Waterproof bike shoes

Foul weather bicycle commuting often seems difficult to those new to cycling for transportation.  Most recreational cyclists don’t ride when the weather is bad, so they don’t have bike clothing that keeps them warm without sweating in the winter or dry in a heavy rain.  Bicycle specific footwear for clipless pedals is the most problematic of bicycle specific clothing.  The cheapest solution are waterproof booties that go over your bike shoes. These can keep your feet warmer when it is cold, and drier when it is wet.  But many clipless pedal riders still complain about cold feet in the depths of winter.  I think this is because most bike shoes fit too snug.  They limit blood circulation and have no insulating airspace around the foot . Similarly, many complain that booties leak or ride up, or water gets in through the sole where the cleat attaches.

These MKS 3000 pedals have rubber blocks that dont slip when when and dont hurt dress shoes.

My answer is always swap your clipless pedals for platform pedals come winter and wear whatever boot you would wear if you were walking in the cold or the rain.  This is a much lower cost solution than buying expensive winter bike shoes. Platform pedals are cheap and most people already have boots that keep their feet plenty warm in the cold and dry in the rain.

As far as specific foul weather footwear, that can usually be found in your closet, or wherever you keep your boots.  If you walk in Uggs in the winter you can ride in Uggs too.  If you put on rubber goloshes in the rain, you can ride in rubber boots in throughout the spring rainy season. The options are only limited by your closet. See below for one of my coworker’s hi-tech solution to riding his minty vintage Schwinn Varsity to work on rainy days, brilliant.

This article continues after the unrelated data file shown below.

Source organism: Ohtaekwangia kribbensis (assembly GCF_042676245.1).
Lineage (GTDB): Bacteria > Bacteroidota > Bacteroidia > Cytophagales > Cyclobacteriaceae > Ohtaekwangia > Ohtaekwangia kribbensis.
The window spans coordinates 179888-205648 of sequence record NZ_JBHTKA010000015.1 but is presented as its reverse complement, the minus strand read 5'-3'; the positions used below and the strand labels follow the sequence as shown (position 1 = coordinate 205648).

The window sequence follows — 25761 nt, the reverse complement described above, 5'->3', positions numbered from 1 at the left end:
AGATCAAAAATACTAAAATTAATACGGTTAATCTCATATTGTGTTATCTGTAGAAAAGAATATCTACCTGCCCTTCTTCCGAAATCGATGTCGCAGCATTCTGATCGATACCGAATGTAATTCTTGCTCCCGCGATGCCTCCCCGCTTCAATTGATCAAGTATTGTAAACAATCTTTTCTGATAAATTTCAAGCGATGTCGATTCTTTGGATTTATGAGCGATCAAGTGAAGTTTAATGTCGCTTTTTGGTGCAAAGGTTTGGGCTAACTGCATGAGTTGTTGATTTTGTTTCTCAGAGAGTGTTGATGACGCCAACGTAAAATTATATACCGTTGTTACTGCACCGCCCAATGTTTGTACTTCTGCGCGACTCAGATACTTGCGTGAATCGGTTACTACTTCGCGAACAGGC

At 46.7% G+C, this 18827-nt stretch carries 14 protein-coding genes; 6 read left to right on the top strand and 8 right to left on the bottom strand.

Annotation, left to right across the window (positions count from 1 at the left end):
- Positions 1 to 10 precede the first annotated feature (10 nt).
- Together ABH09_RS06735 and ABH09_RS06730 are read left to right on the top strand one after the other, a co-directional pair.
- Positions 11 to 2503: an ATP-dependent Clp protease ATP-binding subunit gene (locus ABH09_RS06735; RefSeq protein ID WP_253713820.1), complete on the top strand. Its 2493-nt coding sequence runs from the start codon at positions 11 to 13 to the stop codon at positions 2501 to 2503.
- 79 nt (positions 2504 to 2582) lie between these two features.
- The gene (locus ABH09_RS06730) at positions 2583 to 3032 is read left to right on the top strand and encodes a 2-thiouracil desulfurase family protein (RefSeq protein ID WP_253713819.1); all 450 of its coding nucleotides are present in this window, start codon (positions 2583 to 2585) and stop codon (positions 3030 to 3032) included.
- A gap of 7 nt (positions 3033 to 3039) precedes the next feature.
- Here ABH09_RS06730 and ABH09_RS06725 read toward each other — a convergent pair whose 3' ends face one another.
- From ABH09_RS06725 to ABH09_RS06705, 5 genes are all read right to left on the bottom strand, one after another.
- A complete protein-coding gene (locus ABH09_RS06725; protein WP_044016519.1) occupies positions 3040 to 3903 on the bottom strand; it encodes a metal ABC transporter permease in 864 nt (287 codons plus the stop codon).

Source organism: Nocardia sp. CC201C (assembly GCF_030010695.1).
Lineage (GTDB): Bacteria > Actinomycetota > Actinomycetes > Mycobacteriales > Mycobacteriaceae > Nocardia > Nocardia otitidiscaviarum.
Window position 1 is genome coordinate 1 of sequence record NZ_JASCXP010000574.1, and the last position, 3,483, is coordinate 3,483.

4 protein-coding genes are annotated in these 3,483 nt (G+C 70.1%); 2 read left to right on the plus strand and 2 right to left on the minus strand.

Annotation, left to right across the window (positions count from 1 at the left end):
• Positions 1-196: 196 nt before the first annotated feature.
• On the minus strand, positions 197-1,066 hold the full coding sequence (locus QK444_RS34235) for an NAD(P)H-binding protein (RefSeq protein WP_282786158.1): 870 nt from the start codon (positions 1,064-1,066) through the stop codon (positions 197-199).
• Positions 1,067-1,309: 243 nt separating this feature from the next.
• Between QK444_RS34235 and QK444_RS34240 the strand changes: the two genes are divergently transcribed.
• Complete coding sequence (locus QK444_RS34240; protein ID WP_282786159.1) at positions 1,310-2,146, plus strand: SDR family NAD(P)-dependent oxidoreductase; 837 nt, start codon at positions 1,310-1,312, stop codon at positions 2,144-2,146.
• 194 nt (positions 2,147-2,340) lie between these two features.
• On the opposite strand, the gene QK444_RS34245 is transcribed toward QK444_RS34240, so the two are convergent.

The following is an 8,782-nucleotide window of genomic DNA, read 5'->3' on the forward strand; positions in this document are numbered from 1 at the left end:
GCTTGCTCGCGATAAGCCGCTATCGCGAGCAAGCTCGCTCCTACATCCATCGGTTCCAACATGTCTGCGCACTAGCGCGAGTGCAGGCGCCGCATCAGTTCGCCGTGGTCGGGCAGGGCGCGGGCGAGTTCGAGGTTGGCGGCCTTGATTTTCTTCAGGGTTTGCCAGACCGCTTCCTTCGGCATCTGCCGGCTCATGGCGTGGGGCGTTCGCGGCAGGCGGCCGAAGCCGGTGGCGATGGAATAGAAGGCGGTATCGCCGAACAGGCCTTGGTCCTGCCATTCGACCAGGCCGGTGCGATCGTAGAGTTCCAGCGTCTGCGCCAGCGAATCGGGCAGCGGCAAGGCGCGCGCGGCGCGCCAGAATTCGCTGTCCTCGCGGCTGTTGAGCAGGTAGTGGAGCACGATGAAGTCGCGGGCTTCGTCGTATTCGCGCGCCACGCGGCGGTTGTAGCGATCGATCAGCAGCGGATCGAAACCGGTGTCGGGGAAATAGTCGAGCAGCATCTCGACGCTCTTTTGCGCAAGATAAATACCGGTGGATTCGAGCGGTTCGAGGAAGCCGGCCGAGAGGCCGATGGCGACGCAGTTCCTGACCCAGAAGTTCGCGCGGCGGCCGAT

About Dave Schlabowske, Deputy Director

Dave was the first full-time staff member hired to open the Bike Fed's Milwaukee office 15 years ago. A former professional photographer and life-long Milwaukee resident, Dave likes wool, long rides, sour beer, and a good polar vortex once in a while.

4 thoughts on “Waterproof bike shoes

  1. An old roadie tipped me off to those old unused bread bags sitting in the drawer, slip em over your shoes and instant water-proof shoes. They work well with toe-clips too.

  2. Clipless pedal shoes with holes all the way through the sole for securing the plate must have been invented in some warm country. Spain, Italy, or maybe southern Japanese islands. I don’t understand why they can’t use a slide in plate with short, not through the sole screws to keep it in place. I put tape on the bottom inside, but still the cold gets through. Just have to ride with regular boots in the wet cold.

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